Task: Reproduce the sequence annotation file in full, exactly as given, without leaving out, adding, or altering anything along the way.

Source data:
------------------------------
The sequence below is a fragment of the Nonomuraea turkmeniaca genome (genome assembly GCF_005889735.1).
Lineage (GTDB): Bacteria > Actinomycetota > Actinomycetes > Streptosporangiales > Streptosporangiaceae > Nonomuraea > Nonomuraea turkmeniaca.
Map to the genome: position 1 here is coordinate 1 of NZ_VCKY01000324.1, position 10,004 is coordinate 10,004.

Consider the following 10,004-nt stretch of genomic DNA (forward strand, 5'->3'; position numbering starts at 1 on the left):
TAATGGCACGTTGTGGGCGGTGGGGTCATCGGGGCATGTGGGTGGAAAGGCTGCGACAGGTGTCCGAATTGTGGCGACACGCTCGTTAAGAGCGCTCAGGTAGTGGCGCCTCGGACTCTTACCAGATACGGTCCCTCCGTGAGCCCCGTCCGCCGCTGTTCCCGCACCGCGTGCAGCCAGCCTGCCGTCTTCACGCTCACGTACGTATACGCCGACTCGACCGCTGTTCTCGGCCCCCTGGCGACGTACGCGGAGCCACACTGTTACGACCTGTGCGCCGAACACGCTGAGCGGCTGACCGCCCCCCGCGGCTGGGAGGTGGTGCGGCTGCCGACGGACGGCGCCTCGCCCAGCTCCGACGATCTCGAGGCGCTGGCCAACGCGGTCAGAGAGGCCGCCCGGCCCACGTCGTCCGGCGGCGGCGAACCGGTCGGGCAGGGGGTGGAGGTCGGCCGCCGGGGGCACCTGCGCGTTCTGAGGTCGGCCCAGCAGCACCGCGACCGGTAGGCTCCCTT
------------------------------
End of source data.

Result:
The sequence below is a fragment of the Nonomuraea turkmeniaca genome (genome assembly GCF_005889735.1).
Lineage (GTDB): Bacteria > Actinomycetota > Actinomycetes > Streptosporangiales > Streptosporangiaceae > Nonomuraea > Nonomuraea turkmeniaca.
Map to the genome: position 1 here is coordinate 1 of NZ_VCKY01000324.1, position 10,004 is coordinate 10,004.

Consider the following 10,004-nt stretch of genomic DNA (forward strand, 5'->3'; position numbering starts at 1 on the left):
TAATGGCACGTTGTGGGCGGTGGGGTCATCGGGGCATGTGGGTGGAAAGGCTGCGACAGGTGTCCGAATTGTGGCGACACGCTCGTTAAGAGCGCTCAGGTAGTGGCGCCTCGGACTCTTACCAGATACGGTCCCTCCGTGAGCCCCGTCCGCCGCTGTTCCCGCACCGCGTGCAGCCAGCCTGCCGTCTTCACGCTCACGTACGTATACGCCGACTCGACCGCTGTTCTCGGCCCCCTGGCGACGTACGCGGAGCCACACTGTTACGACCTGTGCGCCGAACACGCTGAGCGGCTGACCGCCCCCCGCGGCTGGGAGGTGGTGCGGCTGCCGACGGACGGCGCCTCGCCCAGCTCCGACGATCTCGAGGCGCTGGCCAACGCGGTCAGAGAGGCCGCCCGGCCCACGTCGTCCGGCGGCGGCGAACCGGTCGGGCAGGGGGTGGAGGTCGGCCGCCGGGGGCACCTGCGCGTTCTGAGGTCGGCCCAGCAGCACCGCGACCGGTAGGCTCCCTT